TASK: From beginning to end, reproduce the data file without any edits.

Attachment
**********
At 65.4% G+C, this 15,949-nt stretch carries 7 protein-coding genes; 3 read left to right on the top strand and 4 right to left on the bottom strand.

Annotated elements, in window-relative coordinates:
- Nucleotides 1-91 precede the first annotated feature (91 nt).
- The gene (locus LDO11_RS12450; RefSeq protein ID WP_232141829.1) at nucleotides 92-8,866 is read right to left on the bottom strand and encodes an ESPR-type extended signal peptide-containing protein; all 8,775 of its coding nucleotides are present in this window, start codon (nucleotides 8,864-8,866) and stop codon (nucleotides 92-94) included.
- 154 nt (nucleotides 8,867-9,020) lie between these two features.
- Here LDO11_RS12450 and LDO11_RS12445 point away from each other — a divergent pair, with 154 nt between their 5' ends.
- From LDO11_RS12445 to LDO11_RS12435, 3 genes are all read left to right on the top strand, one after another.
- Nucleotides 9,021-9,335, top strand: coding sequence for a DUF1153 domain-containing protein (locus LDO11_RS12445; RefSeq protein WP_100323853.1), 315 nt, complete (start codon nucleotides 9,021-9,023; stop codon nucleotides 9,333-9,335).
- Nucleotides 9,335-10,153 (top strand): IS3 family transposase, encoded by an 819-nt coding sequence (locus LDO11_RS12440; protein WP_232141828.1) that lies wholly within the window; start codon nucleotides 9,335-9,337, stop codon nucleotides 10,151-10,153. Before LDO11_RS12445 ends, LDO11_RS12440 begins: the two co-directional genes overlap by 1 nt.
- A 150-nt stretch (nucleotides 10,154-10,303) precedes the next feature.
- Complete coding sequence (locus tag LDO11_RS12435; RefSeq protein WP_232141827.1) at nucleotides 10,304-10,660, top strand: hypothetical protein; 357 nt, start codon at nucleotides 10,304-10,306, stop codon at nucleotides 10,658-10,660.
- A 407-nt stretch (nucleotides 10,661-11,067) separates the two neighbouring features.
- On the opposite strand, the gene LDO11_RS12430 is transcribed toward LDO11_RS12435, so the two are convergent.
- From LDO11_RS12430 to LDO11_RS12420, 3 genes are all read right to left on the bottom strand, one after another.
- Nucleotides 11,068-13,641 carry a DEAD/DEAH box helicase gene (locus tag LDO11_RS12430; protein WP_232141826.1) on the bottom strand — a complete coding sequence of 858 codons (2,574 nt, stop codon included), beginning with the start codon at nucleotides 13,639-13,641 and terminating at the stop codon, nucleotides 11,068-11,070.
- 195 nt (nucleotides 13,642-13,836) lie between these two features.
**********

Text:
At 65.4% G+C, this 15,949-nt stretch carries 7 protein-coding genes; 3 read left to right on the top strand and 4 right to left on the bottom strand.

Annotated elements, in window-relative coordinates:
- Nucleotides 1-91 precede the first annotated feature (91 nt).
- The gene (locus LDO11_RS12450; RefSeq protein ID WP_232141829.1) at nucleotides 92-8,866 is read right to left on the bottom strand and encodes an ESPR-type extended signal peptide-containing protein; all 8,775 of its coding nucleotides are present in this window, start codon (nucleotides 8,864-8,866) and stop codon (nucleotides 92-94) included.
- 154 nt (nucleotides 8,867-9,020) lie between these two features.
- Here LDO11_RS12450 and LDO11_RS12445 point away from each other — a divergent pair, with 154 nt between their 5' ends.
- From LDO11_RS12445 to LDO11_RS12435, 3 genes are all read left to right on the top strand, one after another.
- Nucleotides 9,021-9,335, top strand: coding sequence for a DUF1153 domain-containing protein (locus LDO11_RS12445; RefSeq protein WP_100323853.1), 315 nt, complete (start codon nucleotides 9,021-9,023; stop codon nucleotides 9,333-9,335).
- Nucleotides 9,335-10,153 (top strand): IS3 family transposase, encoded by an 819-nt coding sequence (locus LDO11_RS12440; protein WP_232141828.1) that lies wholly within the window; start codon nucleotides 9,335-9,337, stop codon nucleotides 10,151-10,153. Before LDO11_RS12445 ends, LDO11_RS12440 begins: the two co-directional genes overlap by 1 nt.
- A 150-nt stretch (nucleotides 10,154-10,303) precedes the next feature.
- Complete coding sequence (locus tag LDO11_RS12435; RefSeq protein WP_232141827.1) at nucleotides 10,304-10,660, top strand: hypothetical protein; 357 nt, start codon at nucleotides 10,304-10,306, stop codon at nucleotides 10,658-10,660.
- A 407-nt stretch (nucleotides 10,661-11,067) separates the two neighbouring features.
- On the opposite strand, the gene LDO11_RS12430 is transcribed toward LDO11_RS12435, so the two are convergent.
- From LDO11_RS12430 to LDO11_RS12420, 3 genes are all read right to left on the bottom strand, one after another.
- Nucleotides 11,068-13,641 carry a DEAD/DEAH box helicase gene (locus tag LDO11_RS12430; protein WP_232141826.1) on the bottom strand — a complete coding sequence of 858 codons (2,574 nt, stop codon included), beginning with the start codon at nucleotides 13,639-13,641 and terminating at the stop codon, nucleotides 11,068-11,070.
- 195 nt (nucleotides 13,642-13,836) lie between these two features.